- Cryptocurrency has been gaining a foothold in employers’ compensation and retirement benefits
- Businesses should be mindful of limits on crypto compensation placed by federal, state, and local wage laws
- An op-ed piece from a Connecticut law firm
This op-ed was developed by Carmody Torrance Sandak & Hennessey LLP, a Connecticut law firm. Reprinted with permission.
The use of cryptocurrency is starting to gain a substantial foothold in employment and compensation according to the U.S. Department of Labor. For startup companies and other employers, this trend should call for both excitement and caution.
First, last month the DOL’s Employee Benefits Security Administration published a compliance assistance document which acknowledged that in recent months firms have been marketing cryptocurrency investments to 401(k) plans as potential investment options. In its compliance assistance, the DOL reminded employers of their core fiduciary duties under the Employee Retirement Income Security Act (ERISA) to offer only responsible investment options to plan participants. As “highly speculative” investments with recordkeeping challenges, among other concerns, the DOL warned employers to exercise extreme caution in offering cryptocurrency investment options to their 401(k) plan participants.
Around the same time last month, the Biden Administration issued an executive order directing the federal government to take a variety of detailed steps to ensure the responsible development of digital assets in the United States, including research and development efforts into the potential deployment of a United States central bank digital currency (CBDC) similar to those being developed by other foreign governments. In issuing this order, the Administration recognized the increasing significance of cryptocurrency in the U.S. and global economies, noting that in November 2021, non-state issued digital assets had reached a combined market capitalization of $3 trillion.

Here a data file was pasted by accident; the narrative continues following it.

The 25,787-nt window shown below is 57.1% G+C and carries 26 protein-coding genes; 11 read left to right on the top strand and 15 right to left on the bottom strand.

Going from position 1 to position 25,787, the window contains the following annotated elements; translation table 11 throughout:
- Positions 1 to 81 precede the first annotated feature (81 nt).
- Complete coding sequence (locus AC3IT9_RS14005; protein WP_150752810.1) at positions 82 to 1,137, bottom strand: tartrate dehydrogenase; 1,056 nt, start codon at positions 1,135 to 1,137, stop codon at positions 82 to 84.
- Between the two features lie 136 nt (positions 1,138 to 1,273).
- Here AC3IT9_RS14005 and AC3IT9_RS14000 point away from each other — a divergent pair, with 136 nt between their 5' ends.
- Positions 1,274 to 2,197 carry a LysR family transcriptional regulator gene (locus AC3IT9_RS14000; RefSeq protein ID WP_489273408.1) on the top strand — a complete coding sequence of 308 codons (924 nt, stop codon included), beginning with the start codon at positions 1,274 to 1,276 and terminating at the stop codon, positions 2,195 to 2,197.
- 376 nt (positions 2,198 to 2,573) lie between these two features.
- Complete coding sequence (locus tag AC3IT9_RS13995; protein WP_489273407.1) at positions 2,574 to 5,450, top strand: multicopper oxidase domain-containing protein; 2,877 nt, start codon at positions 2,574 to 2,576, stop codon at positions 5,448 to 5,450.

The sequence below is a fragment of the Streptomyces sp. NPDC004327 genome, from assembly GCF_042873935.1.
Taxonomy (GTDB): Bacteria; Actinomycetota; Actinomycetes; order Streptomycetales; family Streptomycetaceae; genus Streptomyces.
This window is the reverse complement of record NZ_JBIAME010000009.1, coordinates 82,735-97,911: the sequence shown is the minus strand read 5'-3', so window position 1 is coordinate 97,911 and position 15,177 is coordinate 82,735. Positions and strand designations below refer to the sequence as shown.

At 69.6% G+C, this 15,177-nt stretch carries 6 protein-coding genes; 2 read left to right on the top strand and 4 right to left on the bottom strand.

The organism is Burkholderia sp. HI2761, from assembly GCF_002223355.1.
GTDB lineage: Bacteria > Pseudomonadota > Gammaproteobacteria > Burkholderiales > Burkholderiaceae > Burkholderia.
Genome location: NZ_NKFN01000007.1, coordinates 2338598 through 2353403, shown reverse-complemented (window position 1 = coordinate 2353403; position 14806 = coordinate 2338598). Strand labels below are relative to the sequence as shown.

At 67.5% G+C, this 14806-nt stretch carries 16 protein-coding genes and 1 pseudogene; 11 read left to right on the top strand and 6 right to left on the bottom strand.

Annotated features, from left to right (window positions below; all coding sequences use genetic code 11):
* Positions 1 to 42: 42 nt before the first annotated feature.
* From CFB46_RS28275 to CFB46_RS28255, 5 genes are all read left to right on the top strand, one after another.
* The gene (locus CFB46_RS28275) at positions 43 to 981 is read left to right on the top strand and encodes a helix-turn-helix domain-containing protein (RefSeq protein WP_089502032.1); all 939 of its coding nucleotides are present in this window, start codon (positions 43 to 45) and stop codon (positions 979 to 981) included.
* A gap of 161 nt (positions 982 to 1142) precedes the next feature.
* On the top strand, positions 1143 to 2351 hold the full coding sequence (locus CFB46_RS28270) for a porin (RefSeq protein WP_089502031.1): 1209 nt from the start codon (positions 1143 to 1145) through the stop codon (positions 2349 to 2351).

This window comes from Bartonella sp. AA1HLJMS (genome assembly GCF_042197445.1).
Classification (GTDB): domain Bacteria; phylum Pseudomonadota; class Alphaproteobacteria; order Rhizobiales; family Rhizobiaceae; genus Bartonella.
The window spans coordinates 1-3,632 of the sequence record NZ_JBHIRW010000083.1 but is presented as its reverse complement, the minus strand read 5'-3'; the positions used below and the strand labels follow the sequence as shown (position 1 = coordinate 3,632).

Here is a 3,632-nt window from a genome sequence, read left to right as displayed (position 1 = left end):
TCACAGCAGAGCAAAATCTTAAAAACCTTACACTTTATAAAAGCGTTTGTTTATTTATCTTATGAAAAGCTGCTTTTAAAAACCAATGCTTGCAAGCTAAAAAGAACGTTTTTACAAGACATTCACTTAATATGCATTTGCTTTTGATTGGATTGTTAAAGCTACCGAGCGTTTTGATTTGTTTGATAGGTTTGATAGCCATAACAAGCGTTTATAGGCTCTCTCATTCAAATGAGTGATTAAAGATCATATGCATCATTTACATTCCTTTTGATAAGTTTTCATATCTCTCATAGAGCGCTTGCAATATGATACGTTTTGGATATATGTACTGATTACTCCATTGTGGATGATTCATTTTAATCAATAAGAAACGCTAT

With this quickly developing backdrop, several high-profile individuals, including the mayors of New York City and Miami, and a number of professional athletes, have announced in recent months that they had arranged to either accept or convert their salaries into Bitcoin and other cryptocurrencies. These developments have excited many entrepreneurs and entrepreneurial-minded employees.
In light of this trend, startup companies and other relatively cash-strapped employers may be tempted to offer present or future wages to employees or consultants in digital assets. Some employers are already doing so with the assistance of like-minded service providers, like Bitwage. However, such businesses should be mindful of federal, state and local wage and hour laws that generally do not recognize cryptocurrency at this point for purposes of minimum wage and overtime pay.
Employers that already meet legal pay requirements for their employees in U.S. dollars, but may be interested in integrating cryptocurrency into incentive or bonus plans (such as with stock option plans), may soon be inundated with a world of opportunities to evolve their compensation structures. But as laws and regulations begin to catch up with capital markets and the private sector, startups and other employers are well-advised to walk, before they run, in this complex and fast-developing area.
This summary provides high-level, general information and is not intended to provide legal advice or to address every situation relating to the subject matter. Should further analysis or explanation of the subject matter be required, please contact the lawyer with whom you normally consult. The invitation to contact is not a solicitation for legal work under the laws of any jurisdiction in which Carmody lawyers are not authorized to practice.
For more information, please contact Tim Klimpl at 203-252-2683 or firstname.lastname@example.org.